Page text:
Council supporting recycling initiative

  • Apr. 27, 2009 6:00 a.m.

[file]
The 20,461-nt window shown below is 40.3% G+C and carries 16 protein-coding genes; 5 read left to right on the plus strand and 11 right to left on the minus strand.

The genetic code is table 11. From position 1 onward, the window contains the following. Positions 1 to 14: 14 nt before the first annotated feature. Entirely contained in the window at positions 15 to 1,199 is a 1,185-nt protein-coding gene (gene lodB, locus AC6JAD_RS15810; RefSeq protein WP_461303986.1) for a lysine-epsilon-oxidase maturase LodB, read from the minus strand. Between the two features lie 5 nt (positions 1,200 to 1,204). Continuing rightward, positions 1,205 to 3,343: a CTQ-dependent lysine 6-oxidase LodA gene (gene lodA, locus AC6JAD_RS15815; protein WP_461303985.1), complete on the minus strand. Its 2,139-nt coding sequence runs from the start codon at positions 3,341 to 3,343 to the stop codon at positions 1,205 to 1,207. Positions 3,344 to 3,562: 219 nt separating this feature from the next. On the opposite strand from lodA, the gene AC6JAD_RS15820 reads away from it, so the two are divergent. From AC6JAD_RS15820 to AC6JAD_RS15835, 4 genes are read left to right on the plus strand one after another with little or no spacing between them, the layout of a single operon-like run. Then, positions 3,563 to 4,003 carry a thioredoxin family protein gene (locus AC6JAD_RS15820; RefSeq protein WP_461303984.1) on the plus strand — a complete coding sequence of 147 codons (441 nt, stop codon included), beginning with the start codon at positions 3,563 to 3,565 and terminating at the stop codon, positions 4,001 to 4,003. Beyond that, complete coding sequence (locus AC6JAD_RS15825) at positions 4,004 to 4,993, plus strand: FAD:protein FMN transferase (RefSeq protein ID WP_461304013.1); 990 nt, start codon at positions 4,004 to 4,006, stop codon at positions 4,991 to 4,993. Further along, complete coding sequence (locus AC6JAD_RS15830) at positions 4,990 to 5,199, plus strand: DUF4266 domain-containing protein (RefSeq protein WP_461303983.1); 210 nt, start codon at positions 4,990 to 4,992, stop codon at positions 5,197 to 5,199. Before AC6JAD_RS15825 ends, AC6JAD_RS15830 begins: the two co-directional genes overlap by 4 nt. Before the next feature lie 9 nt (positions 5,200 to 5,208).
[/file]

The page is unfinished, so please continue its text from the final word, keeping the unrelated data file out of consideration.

Queen Charlotte council plans to support an initiative calling for better management of bottle deposit and other product stewardship money. “Fees are collected, but Encorp gets the funds and we’re not getting the service here,” said Councillor Greg Martin. Islanders do not have access to any electronics recycling programs or, on the south-end of the islands, a used-oil return program. Similar concerns are being raised province-wide through a letter from the BC Bottle Depot Association, which was read at the April 6 council meeting. In the letter, executive director Corinne Atwood, says that unredeemed deposits and eco fees are kept by Encorp Pacific Canada, the company that runs the Used Beverage Container Stewardship Plan, the Electronics Stewardship Plan and the Voluntary Milk Container program. “These fees are collected province-wide from consumers and are supposed to be used for the cost of recycling the discards,” she writes. Currently, 70 percent of BC communities have no collection facilities for electronics, including Haida Gwaii. She said that the product stewardship program will expand this year to include more items and in the next two years it will include large items like refrigerators and stoves. Local governments are burdened with the cost of landfilling or recycling these items or paying for shipment to communities that do have facilities and Encorp keeps the money, she says. And the reason there are no collection facilities in some places is that Encorp doesn’t offer enough compensation to depots or other collectors to pay the cost of accepting the goods. “We’re pushing our electronics into the landfill,” says Councillor Martin, who is concerned about the materials like cadmium and mercury that are in the products. He is spearheading the move to write letter to Environment Minister Barry Penner outlining Queen Charlotte’s concerns over this matter and demanding the ministry take responsibility. The BC Bottle Depot Association is concerned that BC’s recycling industry could fail if these funds are not distributed. “Failure of the collection facilities would place the burden of recycling on the back of the taxpayers,” writes Ms Atwood. The lack of facilities for returning certain products has been a long-standing issue for Councillor Martin and other members of the Islands Solid Waste Advisory Committee. In the case of used oil, the BC Used Oil Management Association is not providing a collection facility on the south-end, says Councillor Martin. Used oil is purportedly collected at the landfill near Port Clements and in Masset at TLC Automotive, but he was told by the BCUOMA director that no one has taken any oil off the islands. He also worries about what south-islanders are doing with their oil. “We are grossly underserviced,” he said. The letter will be reviewed for input by Councillor Leslie Johnson as well, before it is forwarded to the Minister’s office.